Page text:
But we live in a visual-driven world now. Whether this is TV, online video, or photographs for print and social media, the imagery tells the story.
Make sure when you pitch a story that the finished product resembles what you promised in the first place.
The media understands that things change. They more than likely will be the ones who need to change details of a story.
But they expect flexibility from you. You’re at their mercy for coverage and publicity for your product and services.
Sometimes this means you may have to play hardball with your boss to make sure that the media outlet will still be interested.
If things must change, convey those changes quickly, and make auxiliary accommodations to make sure that the story exceeds expectations.
We are Never Getting Back Together
Break-ups can be messy.
For public relations professionals, amateurs and marketers, certain things can derail your career if you can’t develop and keep your relationships with the media.
Here’s a list of a few things to avoid getting on the wrong side of the media:
- Pitching to the wrong person
- Pitching a subject that the intended target never covers
- Not answering return calls/emails
- Not delivering what you promised
- Disrespectful behavior
- Inconsiderate of their time
This list could go on and on, but you get the picture.
The media knows it can reach out to any restaurant for holiday recipes, event catering stories, fall cocktail creations etc.
If you blow it with the media, your restaurant isn’t going to get the coverage it seeks. More importantly the media could take your idea to your competitor.
Too many times, PR people, even the pros, walk in with an attitude like they are doing the media a favor for participating in that story.
About 99% of the time that just isn’t the case.
Now if you represent Justin Bieber, the President of the United States, a hard-to-get CEO, or a regular Joe that’s an incredible exclusive, then you hold the power.
Otherwise, keep your ego in check, and realize that the media doesn’t have to publicize your product, service, or person.
Just because the media interviewed your subject, that doesn’t guarantee that the story will go live at any point.
I’ve experienced situations where someone has been rude to a producer, reporter, or editor after they had wrapped on the story. The story never made it to air.
Stay courteous and helpful the entire time you work with the media, and ensure that your clients do the same thing. The CEO of the company you represent may think he’s a real big shot. In the world of widgets, he may be. But with the media, he’s most likely a drop in the ocean of business people.
“…And I’ll write your name.”
Public relations and media pitching is fun. It’s an awesome experience to see the process out from developing a media press release, and then fine-tuning your elevator pitch for phone calls, and quick face-to-face meetings.
Your press release is blank space, and if a journalist agrees to take your story, they are working with a blank space too.
Bloggers have the most flexibility. They don’t answer to editors. They crave great visuals, great quotes, and of course free stuff!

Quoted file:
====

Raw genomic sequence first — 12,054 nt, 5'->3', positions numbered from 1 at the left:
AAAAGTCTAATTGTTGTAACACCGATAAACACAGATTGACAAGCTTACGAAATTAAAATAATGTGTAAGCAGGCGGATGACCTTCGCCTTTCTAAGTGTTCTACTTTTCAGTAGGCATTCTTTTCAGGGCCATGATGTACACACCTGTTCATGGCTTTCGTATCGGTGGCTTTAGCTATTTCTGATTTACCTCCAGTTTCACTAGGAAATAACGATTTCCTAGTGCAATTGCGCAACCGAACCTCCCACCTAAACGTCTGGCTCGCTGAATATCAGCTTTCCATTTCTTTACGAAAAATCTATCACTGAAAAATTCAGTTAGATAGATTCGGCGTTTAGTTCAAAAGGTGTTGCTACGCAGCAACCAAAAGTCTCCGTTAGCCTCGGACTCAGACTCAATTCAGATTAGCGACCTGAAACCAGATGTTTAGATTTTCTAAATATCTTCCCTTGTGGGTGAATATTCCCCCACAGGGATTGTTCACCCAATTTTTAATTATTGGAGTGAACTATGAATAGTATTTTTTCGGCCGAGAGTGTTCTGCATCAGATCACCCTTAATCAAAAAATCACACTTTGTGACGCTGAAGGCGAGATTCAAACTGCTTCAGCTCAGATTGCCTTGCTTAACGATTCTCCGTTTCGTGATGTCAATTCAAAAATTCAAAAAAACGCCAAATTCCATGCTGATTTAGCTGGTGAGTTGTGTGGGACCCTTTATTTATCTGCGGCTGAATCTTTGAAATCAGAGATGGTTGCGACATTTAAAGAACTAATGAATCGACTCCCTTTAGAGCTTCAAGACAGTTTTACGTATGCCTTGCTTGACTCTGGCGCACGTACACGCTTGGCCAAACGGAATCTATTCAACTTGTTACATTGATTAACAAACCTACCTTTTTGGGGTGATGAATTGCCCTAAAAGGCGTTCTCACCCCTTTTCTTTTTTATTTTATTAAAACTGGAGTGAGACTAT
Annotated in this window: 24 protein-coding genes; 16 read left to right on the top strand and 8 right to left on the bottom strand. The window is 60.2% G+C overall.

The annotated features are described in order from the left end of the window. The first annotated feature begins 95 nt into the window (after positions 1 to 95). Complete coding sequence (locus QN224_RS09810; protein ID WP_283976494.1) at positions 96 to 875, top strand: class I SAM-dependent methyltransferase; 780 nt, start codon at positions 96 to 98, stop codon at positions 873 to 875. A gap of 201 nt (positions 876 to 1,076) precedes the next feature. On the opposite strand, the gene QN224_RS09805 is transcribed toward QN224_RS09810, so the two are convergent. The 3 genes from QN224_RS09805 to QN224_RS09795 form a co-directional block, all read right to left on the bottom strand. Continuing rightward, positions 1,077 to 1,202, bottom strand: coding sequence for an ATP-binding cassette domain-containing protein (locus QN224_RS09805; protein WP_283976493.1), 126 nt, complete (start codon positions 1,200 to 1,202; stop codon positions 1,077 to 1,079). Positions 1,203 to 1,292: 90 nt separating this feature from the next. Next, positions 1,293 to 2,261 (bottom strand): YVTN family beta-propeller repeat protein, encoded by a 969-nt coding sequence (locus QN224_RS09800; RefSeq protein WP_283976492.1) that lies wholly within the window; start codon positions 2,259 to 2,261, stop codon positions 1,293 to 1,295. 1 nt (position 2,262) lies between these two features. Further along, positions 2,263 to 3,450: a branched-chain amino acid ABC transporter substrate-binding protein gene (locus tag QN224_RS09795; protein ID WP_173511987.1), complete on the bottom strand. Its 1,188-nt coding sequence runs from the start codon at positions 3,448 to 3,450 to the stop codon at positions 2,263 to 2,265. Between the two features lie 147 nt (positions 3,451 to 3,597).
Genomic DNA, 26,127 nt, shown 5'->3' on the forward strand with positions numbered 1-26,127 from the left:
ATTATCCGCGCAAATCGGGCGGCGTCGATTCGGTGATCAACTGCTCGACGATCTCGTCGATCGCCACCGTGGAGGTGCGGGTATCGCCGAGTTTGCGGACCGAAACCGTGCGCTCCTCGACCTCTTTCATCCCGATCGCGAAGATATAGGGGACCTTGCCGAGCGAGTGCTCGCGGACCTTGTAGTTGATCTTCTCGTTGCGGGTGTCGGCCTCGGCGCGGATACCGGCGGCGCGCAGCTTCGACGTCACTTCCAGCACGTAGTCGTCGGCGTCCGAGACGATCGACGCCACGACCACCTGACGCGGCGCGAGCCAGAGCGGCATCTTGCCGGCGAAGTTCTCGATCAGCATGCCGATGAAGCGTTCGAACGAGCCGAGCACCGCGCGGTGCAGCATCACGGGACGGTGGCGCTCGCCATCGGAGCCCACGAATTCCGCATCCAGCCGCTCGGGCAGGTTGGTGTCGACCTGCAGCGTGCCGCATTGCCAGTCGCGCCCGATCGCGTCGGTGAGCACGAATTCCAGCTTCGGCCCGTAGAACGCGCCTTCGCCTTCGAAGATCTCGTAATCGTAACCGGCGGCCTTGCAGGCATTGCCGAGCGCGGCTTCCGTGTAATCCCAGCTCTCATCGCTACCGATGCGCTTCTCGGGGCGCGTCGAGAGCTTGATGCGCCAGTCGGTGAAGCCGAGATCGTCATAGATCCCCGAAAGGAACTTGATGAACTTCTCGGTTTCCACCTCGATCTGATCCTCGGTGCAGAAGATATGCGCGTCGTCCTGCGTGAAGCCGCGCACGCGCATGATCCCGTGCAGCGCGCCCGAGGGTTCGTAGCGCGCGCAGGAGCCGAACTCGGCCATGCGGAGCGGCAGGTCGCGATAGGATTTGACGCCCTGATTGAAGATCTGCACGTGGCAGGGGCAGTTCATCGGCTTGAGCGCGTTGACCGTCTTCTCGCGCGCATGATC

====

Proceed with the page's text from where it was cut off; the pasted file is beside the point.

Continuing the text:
Realize how wide the scope is, and how limitless the possibilities are when pitching people. Don’t be afraid to try something exciting to promote your client.
Have several versions ready for the same pitch, so if print takes the story one way, you can tweak it for TV, and then for the web.
Bloggers like individuality. They don’t want the same four photos of your product as the other bloggers in their niche.
If you’re pitching pizza for an Italian restaurant, don’t send bloggers the same four professional photos of pizza.
Deliver them several pizzas, take them into the kitchen to make pizza, let them get authentic photos of people (usually themselves) eating slice after slice. Go crazy, and make something unique and extraordinary for them.
Think Foodbeast and how nearly every food brand wants an in with the Franken-food giants!
Many small businesses and new public relations people miss the concept that PR is a blank space. Sure there is a certain pitch approved within the company structure that you follow, but it doesn’t mean you can’t deviate or spice it up.
Be daring and bold promoting your product. You will earn success and you will build relationships with the media as a professional that is reliable, pleasant and easy to work with.
Believe it or not, you could have the best product on the planet, but if you’re rude, unprofessional or sloppy, you may not get the exposure you expect.
That’s the inside pitch.
Need Content marketing, public relations, or social media help for your client, product, and service? Inside Pitch can help generate buzz for your business. We are a brand boombox working with communities to build your reputation and exposure. Visit our contact section and talk to us about your business.
Have a comment? Reach out to us on Twitter, username @JS_InsidePitch, or email at Jeff (at) Insidepitch (dot) com and share your ideas and strategies, as well as ask any questions you have about making the most of your media pitch.